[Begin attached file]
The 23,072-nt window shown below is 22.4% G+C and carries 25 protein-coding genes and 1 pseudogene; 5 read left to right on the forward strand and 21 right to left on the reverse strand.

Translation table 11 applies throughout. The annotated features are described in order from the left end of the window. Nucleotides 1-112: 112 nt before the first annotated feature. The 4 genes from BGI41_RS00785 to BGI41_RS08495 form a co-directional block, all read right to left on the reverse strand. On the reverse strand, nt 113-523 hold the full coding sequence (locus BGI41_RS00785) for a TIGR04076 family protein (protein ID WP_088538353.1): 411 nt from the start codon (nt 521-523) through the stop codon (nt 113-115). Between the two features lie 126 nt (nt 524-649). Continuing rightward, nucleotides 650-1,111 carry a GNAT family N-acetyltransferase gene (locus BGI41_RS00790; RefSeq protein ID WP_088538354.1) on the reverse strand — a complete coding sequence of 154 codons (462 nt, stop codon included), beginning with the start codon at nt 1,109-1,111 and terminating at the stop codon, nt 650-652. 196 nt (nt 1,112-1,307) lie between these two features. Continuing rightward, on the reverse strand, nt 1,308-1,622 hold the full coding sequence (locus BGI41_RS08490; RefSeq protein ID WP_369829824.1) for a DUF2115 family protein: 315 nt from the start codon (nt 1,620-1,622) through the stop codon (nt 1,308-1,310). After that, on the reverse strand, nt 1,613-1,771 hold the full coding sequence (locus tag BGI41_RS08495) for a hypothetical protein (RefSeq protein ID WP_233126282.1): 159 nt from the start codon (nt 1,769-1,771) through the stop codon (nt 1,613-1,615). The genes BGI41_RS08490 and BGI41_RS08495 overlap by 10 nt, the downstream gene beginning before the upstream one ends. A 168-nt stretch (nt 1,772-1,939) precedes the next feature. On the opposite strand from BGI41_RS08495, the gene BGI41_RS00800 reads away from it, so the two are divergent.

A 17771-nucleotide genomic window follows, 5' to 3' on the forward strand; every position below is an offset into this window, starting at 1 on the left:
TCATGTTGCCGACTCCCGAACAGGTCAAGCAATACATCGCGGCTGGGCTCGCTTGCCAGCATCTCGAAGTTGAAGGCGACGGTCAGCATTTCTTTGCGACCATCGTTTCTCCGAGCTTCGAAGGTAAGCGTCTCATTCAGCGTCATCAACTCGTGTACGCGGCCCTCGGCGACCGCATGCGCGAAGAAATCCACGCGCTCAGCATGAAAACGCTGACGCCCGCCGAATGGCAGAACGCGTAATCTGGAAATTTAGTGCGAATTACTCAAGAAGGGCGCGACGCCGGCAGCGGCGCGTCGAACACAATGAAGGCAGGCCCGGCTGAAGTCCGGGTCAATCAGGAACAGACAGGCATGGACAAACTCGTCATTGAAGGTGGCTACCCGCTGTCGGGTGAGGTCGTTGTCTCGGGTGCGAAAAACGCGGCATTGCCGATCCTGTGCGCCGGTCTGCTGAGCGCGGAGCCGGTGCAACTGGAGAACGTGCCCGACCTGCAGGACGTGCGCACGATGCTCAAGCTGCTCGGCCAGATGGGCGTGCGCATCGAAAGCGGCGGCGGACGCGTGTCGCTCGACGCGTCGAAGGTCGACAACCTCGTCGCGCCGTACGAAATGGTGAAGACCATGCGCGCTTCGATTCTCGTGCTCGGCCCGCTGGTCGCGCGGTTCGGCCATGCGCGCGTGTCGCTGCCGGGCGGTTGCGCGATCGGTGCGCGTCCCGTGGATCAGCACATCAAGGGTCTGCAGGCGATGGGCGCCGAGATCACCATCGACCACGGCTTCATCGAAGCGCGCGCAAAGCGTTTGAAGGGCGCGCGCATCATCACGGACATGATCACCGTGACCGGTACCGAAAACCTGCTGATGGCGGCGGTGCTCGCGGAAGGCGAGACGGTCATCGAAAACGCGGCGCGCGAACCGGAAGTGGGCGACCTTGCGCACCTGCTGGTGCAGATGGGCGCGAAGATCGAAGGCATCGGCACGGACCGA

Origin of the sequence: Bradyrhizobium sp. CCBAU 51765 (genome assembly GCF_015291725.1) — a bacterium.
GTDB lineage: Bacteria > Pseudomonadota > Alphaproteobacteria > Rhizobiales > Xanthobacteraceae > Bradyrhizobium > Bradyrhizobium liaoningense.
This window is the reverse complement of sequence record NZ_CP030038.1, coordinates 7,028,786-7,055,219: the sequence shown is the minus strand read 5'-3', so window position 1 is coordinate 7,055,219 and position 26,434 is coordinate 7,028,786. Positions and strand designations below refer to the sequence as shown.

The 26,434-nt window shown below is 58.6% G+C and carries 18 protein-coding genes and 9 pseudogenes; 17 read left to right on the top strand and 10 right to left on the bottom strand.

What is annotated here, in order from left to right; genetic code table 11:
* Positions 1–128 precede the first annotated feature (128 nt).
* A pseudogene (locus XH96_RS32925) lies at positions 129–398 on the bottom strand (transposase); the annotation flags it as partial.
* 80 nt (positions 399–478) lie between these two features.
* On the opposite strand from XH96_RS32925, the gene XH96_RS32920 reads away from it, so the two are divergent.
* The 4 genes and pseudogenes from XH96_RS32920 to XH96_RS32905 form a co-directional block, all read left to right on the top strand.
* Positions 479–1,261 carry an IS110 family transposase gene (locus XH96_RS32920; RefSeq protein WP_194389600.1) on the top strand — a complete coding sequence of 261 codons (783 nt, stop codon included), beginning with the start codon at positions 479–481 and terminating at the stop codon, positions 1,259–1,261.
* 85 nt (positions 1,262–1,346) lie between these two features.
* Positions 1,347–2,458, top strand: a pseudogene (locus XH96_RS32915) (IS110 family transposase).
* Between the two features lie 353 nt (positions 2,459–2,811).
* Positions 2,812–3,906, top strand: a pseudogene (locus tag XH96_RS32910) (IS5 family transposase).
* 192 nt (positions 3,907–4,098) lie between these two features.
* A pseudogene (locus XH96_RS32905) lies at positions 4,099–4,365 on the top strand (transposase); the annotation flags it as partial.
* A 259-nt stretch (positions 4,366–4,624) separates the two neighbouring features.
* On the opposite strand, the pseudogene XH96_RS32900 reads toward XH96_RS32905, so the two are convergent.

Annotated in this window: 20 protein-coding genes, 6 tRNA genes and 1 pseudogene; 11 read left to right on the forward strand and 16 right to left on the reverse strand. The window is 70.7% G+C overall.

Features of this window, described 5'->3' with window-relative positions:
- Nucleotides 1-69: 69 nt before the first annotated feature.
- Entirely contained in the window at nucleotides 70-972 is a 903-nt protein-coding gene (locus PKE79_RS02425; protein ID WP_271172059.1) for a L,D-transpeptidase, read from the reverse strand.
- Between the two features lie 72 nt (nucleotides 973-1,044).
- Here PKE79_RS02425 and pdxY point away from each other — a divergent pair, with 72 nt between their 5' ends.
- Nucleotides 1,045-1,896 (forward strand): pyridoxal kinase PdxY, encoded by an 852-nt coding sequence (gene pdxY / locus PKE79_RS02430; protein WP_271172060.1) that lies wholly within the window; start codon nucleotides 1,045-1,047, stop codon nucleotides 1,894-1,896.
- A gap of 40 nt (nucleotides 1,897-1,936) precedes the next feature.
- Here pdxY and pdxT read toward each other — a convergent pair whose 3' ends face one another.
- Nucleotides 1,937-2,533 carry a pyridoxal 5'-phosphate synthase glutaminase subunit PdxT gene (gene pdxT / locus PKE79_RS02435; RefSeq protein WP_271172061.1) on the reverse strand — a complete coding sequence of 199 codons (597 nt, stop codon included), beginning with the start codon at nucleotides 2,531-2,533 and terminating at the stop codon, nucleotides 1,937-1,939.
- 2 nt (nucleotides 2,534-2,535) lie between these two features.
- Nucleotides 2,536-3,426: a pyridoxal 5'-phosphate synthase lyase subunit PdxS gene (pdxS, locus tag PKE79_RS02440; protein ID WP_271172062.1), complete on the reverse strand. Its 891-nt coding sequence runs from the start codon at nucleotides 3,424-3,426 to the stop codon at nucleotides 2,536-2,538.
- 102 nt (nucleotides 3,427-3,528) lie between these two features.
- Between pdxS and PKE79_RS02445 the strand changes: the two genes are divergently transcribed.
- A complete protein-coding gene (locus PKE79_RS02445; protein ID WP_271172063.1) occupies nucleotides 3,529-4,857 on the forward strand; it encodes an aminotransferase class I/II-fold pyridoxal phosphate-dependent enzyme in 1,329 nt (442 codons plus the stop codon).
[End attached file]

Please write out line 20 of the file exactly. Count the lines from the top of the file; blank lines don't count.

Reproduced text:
* 192 nt (positions 3,907–4,098) lie between these two features.